in the title bar. I got in touch with Marc Niaufre, the international product manager for Excel in Redmond, who said we could produce a version of Excel that had a different string in there. But the Election Committee couldn’t come to a decision on what words to use. About two or three days before the election, we still didn’t have a decision. So I called Marc and said,
“We’re running out of time. Can you please produce a version that has something like 40 Xs in there?”

Bringing that version of Excel to East Berlin was quite an adventure. At that time, we didn’t have the luxury of the Internet, and modems were way too slow for something that size. The new file was sent from Redmond via e-mail to the Microsoft office in Munich. From there, a courier brought it to IBM’s office, where they sent it via their internal network to Berlin and copied it to a diskette. The night before the election, the diskette was delivered by taxi across the border to East Berlin.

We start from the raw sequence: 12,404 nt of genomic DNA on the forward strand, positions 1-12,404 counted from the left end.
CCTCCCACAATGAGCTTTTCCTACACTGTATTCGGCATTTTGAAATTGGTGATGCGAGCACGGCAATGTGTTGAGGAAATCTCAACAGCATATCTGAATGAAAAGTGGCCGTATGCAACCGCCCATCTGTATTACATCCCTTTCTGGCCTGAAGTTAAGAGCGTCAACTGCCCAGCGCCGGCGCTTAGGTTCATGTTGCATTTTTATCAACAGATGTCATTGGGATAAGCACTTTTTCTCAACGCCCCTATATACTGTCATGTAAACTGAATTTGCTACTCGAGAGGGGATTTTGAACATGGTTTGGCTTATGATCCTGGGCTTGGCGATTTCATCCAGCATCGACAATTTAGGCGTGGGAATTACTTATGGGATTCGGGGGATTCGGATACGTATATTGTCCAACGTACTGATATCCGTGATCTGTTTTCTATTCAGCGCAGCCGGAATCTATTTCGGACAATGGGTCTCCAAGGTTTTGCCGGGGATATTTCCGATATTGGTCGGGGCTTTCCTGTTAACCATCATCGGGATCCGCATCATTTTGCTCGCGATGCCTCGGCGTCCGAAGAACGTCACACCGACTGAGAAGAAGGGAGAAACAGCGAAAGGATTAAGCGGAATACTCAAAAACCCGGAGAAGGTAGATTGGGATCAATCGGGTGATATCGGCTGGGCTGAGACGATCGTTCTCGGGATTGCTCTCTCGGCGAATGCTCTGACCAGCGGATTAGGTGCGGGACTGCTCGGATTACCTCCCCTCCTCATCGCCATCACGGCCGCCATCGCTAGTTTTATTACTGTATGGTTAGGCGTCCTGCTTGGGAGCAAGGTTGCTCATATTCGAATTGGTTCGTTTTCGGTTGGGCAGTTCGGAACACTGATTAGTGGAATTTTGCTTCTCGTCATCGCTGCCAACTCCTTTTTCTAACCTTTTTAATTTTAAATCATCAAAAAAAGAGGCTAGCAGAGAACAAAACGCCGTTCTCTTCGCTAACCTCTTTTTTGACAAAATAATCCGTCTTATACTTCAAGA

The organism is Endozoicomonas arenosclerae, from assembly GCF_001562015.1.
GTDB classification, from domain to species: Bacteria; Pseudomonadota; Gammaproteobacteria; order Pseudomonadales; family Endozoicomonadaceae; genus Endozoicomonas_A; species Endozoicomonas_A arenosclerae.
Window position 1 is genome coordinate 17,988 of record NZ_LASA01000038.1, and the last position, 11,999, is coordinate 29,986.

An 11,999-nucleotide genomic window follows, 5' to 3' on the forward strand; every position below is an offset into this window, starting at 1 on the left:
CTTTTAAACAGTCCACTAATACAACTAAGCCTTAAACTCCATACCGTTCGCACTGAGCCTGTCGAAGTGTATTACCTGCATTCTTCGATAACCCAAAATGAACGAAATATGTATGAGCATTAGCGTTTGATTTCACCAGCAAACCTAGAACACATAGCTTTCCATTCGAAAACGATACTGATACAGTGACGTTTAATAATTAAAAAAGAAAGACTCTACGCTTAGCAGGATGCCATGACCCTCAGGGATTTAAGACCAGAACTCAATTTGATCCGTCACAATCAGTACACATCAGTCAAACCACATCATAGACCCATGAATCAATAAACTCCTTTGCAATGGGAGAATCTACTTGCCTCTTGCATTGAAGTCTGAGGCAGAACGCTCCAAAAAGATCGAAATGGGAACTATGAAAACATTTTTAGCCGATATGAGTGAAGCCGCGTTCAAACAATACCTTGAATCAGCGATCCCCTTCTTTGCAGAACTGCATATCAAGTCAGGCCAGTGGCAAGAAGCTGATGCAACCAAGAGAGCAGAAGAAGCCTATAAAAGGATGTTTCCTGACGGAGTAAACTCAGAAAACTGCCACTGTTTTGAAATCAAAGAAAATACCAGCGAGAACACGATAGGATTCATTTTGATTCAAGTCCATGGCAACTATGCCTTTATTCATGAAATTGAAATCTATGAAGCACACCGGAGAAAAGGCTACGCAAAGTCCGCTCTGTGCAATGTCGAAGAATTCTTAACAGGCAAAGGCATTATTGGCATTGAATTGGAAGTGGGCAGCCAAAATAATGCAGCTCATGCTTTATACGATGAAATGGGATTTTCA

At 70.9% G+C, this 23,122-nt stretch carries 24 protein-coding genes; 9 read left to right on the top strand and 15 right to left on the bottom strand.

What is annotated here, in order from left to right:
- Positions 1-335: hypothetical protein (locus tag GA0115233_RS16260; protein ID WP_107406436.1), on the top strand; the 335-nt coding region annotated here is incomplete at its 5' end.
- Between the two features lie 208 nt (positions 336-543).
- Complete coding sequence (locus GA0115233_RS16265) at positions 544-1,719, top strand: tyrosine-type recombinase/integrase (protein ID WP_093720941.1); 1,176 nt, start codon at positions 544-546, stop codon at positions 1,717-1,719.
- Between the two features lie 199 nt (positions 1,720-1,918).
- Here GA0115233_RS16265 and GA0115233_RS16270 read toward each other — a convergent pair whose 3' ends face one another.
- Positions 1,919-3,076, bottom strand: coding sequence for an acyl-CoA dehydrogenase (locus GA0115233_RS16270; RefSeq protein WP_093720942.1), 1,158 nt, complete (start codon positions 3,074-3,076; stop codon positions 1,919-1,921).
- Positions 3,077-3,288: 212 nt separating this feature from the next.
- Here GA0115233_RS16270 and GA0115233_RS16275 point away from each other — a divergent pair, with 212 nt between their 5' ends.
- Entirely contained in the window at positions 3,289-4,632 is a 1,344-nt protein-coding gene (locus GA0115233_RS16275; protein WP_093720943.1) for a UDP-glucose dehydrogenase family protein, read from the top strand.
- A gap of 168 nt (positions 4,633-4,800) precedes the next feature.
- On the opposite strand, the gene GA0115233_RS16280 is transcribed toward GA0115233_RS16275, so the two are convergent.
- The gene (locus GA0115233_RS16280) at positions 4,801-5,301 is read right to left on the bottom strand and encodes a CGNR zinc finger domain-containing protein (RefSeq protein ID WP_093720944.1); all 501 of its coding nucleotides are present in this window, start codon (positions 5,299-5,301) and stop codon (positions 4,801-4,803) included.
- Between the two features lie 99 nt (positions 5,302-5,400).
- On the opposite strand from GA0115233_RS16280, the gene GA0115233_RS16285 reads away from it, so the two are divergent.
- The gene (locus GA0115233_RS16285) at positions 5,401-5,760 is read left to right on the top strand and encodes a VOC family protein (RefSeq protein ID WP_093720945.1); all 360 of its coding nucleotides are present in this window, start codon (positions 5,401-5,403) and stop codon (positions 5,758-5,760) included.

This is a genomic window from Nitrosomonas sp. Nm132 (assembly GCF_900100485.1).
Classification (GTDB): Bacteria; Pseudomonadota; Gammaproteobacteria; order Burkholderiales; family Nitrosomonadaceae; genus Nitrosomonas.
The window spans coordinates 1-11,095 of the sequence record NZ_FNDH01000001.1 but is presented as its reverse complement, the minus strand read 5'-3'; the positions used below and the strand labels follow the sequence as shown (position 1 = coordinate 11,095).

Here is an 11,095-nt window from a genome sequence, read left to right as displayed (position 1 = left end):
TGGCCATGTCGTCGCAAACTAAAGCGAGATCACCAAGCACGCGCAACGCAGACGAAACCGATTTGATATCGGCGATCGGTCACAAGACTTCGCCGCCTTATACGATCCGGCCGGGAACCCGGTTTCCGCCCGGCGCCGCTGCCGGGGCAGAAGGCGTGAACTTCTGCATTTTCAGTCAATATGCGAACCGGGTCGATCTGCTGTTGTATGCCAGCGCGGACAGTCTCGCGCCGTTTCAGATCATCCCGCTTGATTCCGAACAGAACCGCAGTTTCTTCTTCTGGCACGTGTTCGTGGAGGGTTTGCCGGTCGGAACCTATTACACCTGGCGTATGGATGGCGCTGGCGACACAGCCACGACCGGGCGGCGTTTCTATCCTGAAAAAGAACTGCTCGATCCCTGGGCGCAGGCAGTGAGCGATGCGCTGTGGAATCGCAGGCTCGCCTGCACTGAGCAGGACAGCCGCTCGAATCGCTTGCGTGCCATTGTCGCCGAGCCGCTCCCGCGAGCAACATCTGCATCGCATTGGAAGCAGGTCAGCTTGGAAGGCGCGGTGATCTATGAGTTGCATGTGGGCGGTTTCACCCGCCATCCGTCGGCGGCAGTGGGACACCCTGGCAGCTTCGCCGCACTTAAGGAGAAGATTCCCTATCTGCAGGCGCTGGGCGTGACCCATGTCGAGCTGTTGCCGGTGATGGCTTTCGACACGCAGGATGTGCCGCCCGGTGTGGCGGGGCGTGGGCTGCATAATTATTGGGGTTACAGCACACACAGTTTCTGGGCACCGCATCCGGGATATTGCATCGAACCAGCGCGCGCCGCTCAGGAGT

I used the only available resource editor–the OS/2 version of the old DOS Word–to patch this version to read something neutral like
“First Free Elections.”
Nonetheless, all the people in the press center noticed that it was Excel, and I think it ended up being a good marketing story.

For me, this was an incredible experience. I am from an area of Germany just north of Munich. One of the biggest shocks for me was to be in East Berlin for the first time. All of the buildings were dark gray–there was no color anywhere–and almost every street had deep holes. It was fascinating to work with local people who spoke the same language, but the only thing we initially shared was making this first free election a success.